I suppose the dual opus numbers are confusing until one reads the explanation for it, but no, I wan't thinking of that at all.
Greg Weis

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Post by Barry » Mon Jan 09, 2006 4:35 pm

wd444 wrote:Barry I was looking for you in the rush line at the Kimmel last night.
I got to hear the 15th last night and it was great. The best part was
I have never seen a Tuba used so much. It was in each movment along
with the horns. The work just flowed right off the stage it was great.
Is that Dave? I was planning on going to the Saturday performance, but some things came up and I missed it. Glad you liked it though (did you sit in the Conductor's Circle?). I'm hoping Eschenbach conducts more Shostakovich. He led a wonderful performance of the fifth symphony a few seasons ago.

The Shostakovich 8th symphony may be the orchestral piece I've yet to see live that I most want to get to.

I think my next concert will be the first Saturday in February when Rattle conducts Bruckner's 7th. Maybe I'll see you there.
"If this is coffee, please bring me some tea; but if this is tea, please bring me some coffee." - Abraham Lincoln

"Although prepared for martyrdom, I preferred that it be postponed." - Winston Churchill

"Before I refuse to take your questions, I have an opening statement." - Ronald Reagan

http://www.davidstuff.com/political/wmdquotes.htm
http://www.youtube.com/watch?v=2pbp0hur ... re=related

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Post by karlhenning » Mon Jan 09, 2006 4:44 pm

Barry Z wrote:The Shostakovich 8th symphony may be the orchestral piece I've yet to see live that I most want to get to.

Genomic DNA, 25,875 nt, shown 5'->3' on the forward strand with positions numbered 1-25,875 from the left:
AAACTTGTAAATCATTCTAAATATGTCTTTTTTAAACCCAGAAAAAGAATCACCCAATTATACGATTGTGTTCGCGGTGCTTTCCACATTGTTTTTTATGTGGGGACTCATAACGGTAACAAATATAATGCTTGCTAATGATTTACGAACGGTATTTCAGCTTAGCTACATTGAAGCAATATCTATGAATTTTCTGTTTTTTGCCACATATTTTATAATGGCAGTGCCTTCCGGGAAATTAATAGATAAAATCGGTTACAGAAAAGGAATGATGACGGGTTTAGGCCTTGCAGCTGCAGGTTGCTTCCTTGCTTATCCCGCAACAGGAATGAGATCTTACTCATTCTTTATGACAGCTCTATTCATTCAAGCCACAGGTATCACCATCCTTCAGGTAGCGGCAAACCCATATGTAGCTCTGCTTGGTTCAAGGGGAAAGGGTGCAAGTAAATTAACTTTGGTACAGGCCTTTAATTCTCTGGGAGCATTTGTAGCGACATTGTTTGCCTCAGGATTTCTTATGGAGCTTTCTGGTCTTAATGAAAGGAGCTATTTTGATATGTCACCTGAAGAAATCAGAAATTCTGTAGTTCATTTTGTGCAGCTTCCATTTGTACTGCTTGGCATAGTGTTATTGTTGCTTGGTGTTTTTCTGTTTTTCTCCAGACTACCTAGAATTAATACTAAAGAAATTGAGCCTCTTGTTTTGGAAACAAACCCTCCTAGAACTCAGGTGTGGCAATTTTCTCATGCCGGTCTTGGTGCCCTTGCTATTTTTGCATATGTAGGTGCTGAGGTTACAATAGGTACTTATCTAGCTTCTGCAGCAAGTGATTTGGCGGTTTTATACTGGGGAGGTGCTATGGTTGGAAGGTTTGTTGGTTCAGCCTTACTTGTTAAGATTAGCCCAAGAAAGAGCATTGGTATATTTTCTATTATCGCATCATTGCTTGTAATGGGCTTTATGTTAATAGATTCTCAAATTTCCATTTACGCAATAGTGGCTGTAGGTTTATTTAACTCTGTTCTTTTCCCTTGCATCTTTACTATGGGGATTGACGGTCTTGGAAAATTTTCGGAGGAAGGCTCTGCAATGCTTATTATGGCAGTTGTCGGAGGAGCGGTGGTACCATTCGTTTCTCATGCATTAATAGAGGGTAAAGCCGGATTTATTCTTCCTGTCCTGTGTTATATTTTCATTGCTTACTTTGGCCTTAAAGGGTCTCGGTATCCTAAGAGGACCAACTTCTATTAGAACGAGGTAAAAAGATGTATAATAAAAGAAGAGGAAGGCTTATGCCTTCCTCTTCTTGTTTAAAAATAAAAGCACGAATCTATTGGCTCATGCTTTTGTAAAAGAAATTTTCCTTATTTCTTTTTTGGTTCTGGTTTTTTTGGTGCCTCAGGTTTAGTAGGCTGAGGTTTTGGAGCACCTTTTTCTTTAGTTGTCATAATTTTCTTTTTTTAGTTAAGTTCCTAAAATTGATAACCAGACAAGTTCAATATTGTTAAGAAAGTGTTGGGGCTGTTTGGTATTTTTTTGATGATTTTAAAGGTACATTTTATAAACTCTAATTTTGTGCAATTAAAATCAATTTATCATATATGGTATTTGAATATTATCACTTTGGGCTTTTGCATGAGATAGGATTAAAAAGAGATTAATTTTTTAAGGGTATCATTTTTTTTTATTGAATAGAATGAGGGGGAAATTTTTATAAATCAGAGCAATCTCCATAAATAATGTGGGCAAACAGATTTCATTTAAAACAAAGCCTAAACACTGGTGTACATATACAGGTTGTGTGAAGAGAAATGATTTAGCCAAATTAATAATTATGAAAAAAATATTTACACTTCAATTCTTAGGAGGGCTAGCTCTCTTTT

Ah, Barry! -- if only you had been in Boston to hear the BSO play this under the baton of Paavo Berglund
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Post by Barry » Mon Jan 09, 2006 4:49 pm

karlhenning wrote:
Barry Z wrote:The Shostakovich 8th symphony may be the orchestral piece I've yet to see live that I most want to get to.
Ah, Barry! -- if only you had been in Boston to hear the BSO play this under the baton of Paavo Berglund
I know. I know. :x
"If this is coffee, please bring me some tea; but if this is tea, please bring me some coffee." - Abraham Lincoln

"Although prepared for martyrdom, I preferred that it be postponed." - Winston Churchill

"Before I refuse to take your questions, I have an opening statement." - Ronald Reagan

http://www.davidstuff.com/political/wmdquotes.htm
http://www.youtube.com/watch?v=2pbp0hur ... re=related

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Post by karlhenning » Mon Jan 09, 2006 5:03 pm

Not sure I can help you, Greg; I have no issue with that marvelous cadenza.

And of course both Rakhmaninov and Prokofiev had coposed "monstrous" cadenze, too.
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Can't get into Shostakovich

Post by Scott in VT » Mon Jan 16, 2006 12:22 pm

Okay, label me an ignorant philistine, but so far I haven't warmed up to Shotsakovich. I DID like the second piano concerto (Leonsjaka and the Saint Paul Chamber Orch.), but that's to date. I have the complete string quartets by the Fitzwilliaim Quartet and have listened to the first six. I can appreciate his acerbic humor, but it's not my cup of vodka. There's just something "hard" and 'brittlle" about his music (I'm groping for words here), and his melodies leave me cold. I'll pass on the Leningrad, thank you, great as it may be. I haven't been able to sort out which of his works were written for propaganda purposes and which weren't.

Maybe he's just too "Russian" for me, though I do love Tchaikovsky, Rachmaninoff and Stravinsky (if he is properply considered to be a "Russian" composer). I haven't taken to the little I've heard of Prokofiev, either.

Okay, I'm a bit of a neophyte, but the other night I listened to Mahler for the first time (his #1) and immediately loved it. Ditto Bruckner, who's not an easy listen for a beginner, so it's as if I'm afraid of a challenging work.

Any of you D.S. or S.P. fans care to have at me? I do consider myself an open-minded chap.

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Re: Can't get into Shostakovich

Post by Barry » Mon Jan 16, 2006 12:27 pm